The ratio seems to be in favor of entertainment. Afterall, the apps that are most popular are the games, which some are supposed to be more educational, but still sway to the side of edutainment, producing invisible rote skills (like learning your multiplication table) versus learning by creating and exploring concepts. This is particularly true with regards to computer literacy skills, since the device, again, is proprietary.
In fairness, users can turn producers, and write their own apps, to be filtered through the approval process into the App Store. So, the user has the potential to build on top of the iOS with apps, but Apple also charges an initial fee of $99 to submit the app, as well as take a 30% cut from the sale. You also need to build the app on a mac, and obviously test it on a device, so there are many walls for anyone (notably, a child) to start developing an app for the official store. I think the proprietary bias of the Apple iOS creates a code/space that promotes code development to those who are entrepreneurial, but also on the well-endowed side of the digital divide.
The code/space also, from what I understand, doesn’t make it easy to customize the overall OS environment. And why would you want to tinker with it? Break it? Or, change the OS? Because it works, right? For me, the Ipad (or any proprietary device) has that implicit suggestion that Douglas Rushkoff takes on, the notion of the computer as a completed product. You buy it and you use it accordingly. You update the software and use it until it becomes noticeably slow or when it breaks down completely. Then, you buy a new one.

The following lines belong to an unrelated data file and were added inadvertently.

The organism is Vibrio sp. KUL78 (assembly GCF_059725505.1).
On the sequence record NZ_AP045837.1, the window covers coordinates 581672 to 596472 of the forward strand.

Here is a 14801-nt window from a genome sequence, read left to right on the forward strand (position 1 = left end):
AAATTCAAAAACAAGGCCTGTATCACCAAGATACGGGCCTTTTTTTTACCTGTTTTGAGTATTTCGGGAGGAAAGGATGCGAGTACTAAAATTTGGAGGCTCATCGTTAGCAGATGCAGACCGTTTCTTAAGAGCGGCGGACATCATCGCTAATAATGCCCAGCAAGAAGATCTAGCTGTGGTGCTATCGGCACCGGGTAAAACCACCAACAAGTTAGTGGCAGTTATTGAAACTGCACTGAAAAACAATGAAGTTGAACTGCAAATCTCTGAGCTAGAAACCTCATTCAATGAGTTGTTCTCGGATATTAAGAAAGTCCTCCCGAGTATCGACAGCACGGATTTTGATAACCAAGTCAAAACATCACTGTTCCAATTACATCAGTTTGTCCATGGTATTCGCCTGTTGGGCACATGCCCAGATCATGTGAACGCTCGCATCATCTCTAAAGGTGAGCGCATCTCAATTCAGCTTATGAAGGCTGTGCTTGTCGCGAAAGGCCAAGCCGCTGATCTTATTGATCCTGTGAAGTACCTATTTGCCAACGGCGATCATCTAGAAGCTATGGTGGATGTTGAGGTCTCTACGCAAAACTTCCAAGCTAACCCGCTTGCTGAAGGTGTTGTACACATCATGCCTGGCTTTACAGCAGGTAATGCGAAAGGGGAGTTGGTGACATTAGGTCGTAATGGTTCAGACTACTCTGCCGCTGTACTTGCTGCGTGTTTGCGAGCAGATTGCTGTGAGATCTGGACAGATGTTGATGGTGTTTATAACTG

The iPad, to me, has become a device that represents this media ecology and practice. The wave of touch devices since the iphone has created a frenzy for a streamlined, easy user experience, which is good and important as a future goal for procedurate skills. Yet, this type of device creates an issue within environments where learning is supposed to occur. The iPad’s bias toward seeking an answer via the “app for that” culture assumes the answer is already there for the taking. If these devices become standard in schools, how will we prepare them with computer literacy skills to compete in a future job market dominated by CS-tech careers? (See Larry Cuban’s post about a school in Maine who has purchased iPad’s for kindergarteners.) If these devices are transformative, do we really understand how, why, and what the device is doing for/with us?
If we really want to create smart computing culture with a deeper set of computer literacy skills, then we need to consider how to be able to tinker with these code/spaces, or if we can at all. The iPad seems as though it contributes a breakthrough in design and functionality that can create numerous different types of spaces, depending upon what app is running and how the user is using it, but the system is in lockdown with little room for computer literacy skills to be learned beyond tap-style navigation techniques. Essentially, it tags on Nicolas Carr’s Shallows and Google problems. From our project’s persepctive, (and, yes I have a bias here, despite being an iPhone user), it is not the device for us to explore a deeper set of computer literacy skills.
Personally, I’d rather have my four year old daughter using Sugar on a Stick on a cheap laptop, starting to break it, tinker with it, and see how it all works under the GUI hood.